Do you know where your kids are? That used to be the question, back in the day, when we were talking about the physical location of our children as they were running around with friends. We were concerned for their safety and wanted to make sure they let us know where they would be and who they were with at all times. Today, that question takes on a whole new meaning with the advancement in technology like cell phones, iPods, iPads, and the Internet.
Do you know where your kids are? We now give our kids cell phones and smart phones with access to texting, sending and receiving pictures, and the Web. They’re taking full advantage of this access to put themselves out there on any new site or app that becomes available. These tools and apps pop up so fast that it is hard to keep track of them. Facebook and Twitter, while still actively used, are not the “in” thing. Instagram is an app that allows pictures to be taken, transformed, and instantly shared on other sites like Facebook and Tumblr. Tumblr is an app that allows you to share anything from anywhere, your phone, computer, email, or wherever you happen to be.
Three other apps that are becoming more widely used are a bit more disconcerting:
- KIK is a smartphone app for instant messaging that works just like texting. It allows the user to avoid using email or texting. Some use it to avoid data charges or using up texts on their phones, while others may use it to prevent parents from seeing what they are up to if they have parents who keep track.
- Snapchat is a mobile app which lets users share pictures or videos that disappear after a few seconds. This app has developed the reputation as being a “sexting” tool and has become very popular with young users. They think that they can now send out naughty pictures that will disappear without impunity. One of the developers of the app admitted that the idea came from a meeting at a fraternity house after some racy photos were unfortunately shared via Twitter. Unfortunately, these images can also come back to haunt the sender even though they are supposed to be gone. Technology allows people to grab screenshots of the images and save them. Videos can also be retrieved, which is bad news for young people making questionable decisions to use the app for that purpose.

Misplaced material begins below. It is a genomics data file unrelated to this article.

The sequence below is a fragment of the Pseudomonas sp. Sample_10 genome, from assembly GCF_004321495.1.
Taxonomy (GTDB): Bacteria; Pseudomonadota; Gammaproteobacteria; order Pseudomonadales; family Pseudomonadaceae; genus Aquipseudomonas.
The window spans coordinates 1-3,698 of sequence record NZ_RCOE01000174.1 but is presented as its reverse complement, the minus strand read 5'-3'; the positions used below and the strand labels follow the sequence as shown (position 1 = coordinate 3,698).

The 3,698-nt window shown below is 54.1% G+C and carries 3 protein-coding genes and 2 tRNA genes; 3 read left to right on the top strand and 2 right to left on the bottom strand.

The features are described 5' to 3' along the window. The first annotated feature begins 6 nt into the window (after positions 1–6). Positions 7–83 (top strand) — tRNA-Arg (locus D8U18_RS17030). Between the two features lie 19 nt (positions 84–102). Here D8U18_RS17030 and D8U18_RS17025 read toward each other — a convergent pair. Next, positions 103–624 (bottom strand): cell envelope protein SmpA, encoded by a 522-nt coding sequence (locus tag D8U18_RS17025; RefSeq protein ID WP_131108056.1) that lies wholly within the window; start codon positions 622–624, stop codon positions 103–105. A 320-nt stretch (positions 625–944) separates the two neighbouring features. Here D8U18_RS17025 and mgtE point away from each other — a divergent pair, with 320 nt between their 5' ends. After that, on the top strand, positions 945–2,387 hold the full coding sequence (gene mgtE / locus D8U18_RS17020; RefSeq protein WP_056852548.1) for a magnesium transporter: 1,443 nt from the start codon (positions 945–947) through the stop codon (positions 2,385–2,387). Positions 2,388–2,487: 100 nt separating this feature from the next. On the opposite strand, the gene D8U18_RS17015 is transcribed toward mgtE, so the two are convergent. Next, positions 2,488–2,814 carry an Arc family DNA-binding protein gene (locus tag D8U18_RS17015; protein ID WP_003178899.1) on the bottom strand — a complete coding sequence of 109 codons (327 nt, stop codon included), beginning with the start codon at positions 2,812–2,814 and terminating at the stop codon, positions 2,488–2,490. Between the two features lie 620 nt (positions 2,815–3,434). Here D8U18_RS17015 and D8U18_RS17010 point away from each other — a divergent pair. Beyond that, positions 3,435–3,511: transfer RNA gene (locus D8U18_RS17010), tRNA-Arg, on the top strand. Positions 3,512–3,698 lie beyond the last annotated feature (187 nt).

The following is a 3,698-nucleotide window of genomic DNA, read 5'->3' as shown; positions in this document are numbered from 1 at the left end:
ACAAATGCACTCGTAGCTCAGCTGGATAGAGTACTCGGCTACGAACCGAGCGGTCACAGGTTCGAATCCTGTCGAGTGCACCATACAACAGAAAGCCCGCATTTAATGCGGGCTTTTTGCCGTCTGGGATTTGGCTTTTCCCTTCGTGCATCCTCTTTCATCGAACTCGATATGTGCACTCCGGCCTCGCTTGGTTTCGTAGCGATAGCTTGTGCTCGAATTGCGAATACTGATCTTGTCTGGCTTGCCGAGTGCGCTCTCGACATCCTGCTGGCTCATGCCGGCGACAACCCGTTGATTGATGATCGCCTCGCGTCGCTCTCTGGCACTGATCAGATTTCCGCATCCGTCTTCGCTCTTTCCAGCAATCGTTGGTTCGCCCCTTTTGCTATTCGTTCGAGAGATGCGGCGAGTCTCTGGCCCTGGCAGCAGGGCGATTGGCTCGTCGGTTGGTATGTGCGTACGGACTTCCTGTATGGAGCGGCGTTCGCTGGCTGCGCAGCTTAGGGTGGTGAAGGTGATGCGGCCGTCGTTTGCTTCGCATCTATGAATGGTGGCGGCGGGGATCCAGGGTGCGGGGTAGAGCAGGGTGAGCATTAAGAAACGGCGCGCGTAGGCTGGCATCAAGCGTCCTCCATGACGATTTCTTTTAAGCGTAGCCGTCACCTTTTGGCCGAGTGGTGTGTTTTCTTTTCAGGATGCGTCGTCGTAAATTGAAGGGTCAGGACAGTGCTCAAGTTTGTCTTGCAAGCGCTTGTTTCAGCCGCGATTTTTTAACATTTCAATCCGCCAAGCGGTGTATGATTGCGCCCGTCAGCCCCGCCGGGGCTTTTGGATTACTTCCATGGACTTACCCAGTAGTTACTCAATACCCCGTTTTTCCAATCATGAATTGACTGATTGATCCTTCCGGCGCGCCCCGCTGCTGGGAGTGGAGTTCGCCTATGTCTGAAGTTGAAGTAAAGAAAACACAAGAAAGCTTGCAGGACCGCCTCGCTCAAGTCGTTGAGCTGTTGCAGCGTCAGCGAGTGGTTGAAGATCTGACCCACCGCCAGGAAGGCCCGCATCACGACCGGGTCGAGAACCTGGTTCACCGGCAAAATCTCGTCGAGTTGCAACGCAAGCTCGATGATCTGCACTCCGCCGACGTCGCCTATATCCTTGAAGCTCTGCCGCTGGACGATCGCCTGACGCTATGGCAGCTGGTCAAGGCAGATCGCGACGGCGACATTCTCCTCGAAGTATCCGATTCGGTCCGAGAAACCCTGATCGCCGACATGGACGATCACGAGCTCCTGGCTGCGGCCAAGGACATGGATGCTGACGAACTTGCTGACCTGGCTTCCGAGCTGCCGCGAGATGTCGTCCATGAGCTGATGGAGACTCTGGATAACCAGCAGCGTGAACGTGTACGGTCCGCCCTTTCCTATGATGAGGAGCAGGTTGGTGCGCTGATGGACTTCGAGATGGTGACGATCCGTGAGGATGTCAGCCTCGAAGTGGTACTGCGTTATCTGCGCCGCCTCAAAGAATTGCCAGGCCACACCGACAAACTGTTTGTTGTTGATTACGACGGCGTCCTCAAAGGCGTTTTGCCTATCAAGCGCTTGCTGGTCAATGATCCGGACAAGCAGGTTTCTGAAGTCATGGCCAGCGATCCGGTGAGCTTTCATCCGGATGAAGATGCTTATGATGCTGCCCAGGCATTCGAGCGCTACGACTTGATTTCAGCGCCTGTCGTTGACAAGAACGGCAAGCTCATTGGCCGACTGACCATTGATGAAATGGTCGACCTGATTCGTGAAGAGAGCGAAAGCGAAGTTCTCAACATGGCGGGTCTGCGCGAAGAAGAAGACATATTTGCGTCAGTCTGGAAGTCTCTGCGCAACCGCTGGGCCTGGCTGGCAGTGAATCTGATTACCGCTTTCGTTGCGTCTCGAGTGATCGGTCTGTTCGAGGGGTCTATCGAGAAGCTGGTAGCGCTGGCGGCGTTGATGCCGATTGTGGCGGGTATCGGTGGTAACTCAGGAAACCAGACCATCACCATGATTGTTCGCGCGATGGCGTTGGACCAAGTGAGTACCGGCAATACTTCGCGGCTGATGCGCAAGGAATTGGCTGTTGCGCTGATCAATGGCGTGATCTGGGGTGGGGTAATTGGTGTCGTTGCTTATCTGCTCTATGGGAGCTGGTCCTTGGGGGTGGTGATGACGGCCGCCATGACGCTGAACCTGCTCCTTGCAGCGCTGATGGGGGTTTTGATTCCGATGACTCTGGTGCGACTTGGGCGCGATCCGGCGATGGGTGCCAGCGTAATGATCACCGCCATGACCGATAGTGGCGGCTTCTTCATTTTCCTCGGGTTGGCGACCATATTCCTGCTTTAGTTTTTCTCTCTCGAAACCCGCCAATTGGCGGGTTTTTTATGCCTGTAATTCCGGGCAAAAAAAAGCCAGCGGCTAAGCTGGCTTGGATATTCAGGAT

- Voxer is the last one I will discuss. This app works like walkie-talkies on steroids. It allows the user to send instant audio text and photo messages to friends. You can choose to speak instantly back and forth or listen to recorded messages later. You can also instantly share your location, which to the wrong person, has obvious implications.
So, when I ask if you know where your kids are, what is my intent?
First, as parents, we should be keeping track of what sites our kids are on, have the passwords for their accounts, and be checking to make sure they are not doing something that could put them in danger.
Second, we should be keeping track of the apps they are downloading onto their devices. If we see one we don’t recognize or one that gives us cause for concern, we should be asking them about it or have it removed. As I said, in today’s world the options are changing so fast it is difficult to keep track of everything available and what they all do. A simple Google search can usually give you the answer to what an app does.
Finally, we should take a good look at the technology we are making available to our children. Is it really necessary, just because everyone else has it? I challenge anyone to explain to me why elementary school children need to have smart phones with access to the Internet. Parents have told me that they need to be able to contact their children and for them to have cell phones for emergencies. I can buy that, however, for those needs a simple phone with voicemail and limited texts should be more than sufficient. Being able to send/receive pictures and surf the Internet are just recipes for disaster. I have dealt with some of these recently that could easily have been avoided.
Let’s all know where our kids are as best we can all the time, physically and technologically. Pay attention, ask questions, and trust but verify. We can’t escape from technology; it’s the world we live in. But we can control what we give our kids access to, and monitor those things as parents should.
(Kim Claus is the School Resource Officer at Discovery Middle School. She can be reached at firstname.lastname@example.org.)